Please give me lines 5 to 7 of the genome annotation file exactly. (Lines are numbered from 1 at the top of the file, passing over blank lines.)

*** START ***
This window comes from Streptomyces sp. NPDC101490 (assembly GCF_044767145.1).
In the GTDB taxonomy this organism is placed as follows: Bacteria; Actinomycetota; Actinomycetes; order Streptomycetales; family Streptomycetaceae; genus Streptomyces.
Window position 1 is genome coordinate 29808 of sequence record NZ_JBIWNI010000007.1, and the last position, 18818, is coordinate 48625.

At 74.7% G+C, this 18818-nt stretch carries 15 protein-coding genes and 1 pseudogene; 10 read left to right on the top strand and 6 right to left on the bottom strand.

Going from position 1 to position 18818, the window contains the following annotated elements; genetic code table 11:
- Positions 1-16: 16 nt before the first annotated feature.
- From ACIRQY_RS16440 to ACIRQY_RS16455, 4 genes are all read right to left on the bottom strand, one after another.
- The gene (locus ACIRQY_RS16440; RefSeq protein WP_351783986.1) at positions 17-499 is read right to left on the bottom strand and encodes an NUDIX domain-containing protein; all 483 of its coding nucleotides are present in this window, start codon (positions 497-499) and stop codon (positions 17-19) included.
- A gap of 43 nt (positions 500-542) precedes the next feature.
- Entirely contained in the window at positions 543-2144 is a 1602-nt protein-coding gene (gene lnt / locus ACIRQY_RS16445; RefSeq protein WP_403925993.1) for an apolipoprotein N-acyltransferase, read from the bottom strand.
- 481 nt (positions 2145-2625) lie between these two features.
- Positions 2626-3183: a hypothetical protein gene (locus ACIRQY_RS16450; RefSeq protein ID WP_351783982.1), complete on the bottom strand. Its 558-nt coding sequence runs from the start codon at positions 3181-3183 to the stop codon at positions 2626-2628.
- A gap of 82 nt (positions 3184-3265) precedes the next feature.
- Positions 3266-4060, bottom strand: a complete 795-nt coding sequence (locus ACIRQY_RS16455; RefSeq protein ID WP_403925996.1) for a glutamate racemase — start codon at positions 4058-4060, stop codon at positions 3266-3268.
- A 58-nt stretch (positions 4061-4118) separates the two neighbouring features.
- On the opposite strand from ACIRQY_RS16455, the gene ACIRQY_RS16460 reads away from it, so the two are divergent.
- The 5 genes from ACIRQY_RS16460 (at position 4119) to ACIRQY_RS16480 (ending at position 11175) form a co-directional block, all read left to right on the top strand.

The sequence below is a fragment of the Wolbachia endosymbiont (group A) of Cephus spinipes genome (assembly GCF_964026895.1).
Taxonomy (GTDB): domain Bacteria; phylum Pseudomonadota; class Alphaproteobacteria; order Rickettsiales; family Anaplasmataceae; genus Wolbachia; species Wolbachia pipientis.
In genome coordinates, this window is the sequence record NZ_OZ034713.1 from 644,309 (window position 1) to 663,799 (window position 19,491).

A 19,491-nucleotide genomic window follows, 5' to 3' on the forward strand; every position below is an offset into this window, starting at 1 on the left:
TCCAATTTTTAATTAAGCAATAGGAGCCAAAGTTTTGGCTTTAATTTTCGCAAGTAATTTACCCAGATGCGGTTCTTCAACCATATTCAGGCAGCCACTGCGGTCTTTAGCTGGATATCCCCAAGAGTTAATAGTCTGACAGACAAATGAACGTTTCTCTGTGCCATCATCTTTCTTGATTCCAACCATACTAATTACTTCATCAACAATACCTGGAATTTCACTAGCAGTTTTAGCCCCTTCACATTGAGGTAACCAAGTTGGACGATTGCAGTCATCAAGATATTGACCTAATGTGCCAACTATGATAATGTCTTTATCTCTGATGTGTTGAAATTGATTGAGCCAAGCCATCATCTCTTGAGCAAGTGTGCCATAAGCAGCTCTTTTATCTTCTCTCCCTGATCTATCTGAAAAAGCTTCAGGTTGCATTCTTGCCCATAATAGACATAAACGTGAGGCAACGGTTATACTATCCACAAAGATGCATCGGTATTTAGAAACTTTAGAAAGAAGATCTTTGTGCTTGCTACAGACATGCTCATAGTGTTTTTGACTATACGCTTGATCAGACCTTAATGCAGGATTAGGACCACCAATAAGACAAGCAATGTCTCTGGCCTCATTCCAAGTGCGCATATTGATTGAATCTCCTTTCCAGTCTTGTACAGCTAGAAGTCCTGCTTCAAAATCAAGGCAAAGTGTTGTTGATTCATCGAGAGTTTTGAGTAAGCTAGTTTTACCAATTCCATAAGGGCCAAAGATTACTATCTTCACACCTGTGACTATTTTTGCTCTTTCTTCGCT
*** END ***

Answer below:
Going from position 1 to position 18818, the window contains the following annotated elements; genetic code table 11:
- Positions 1-16: 16 nt before the first annotated feature.
- From ACIRQY_RS16440 to ACIRQY_RS16455, 4 genes are all read right to left on the bottom strand, one after another.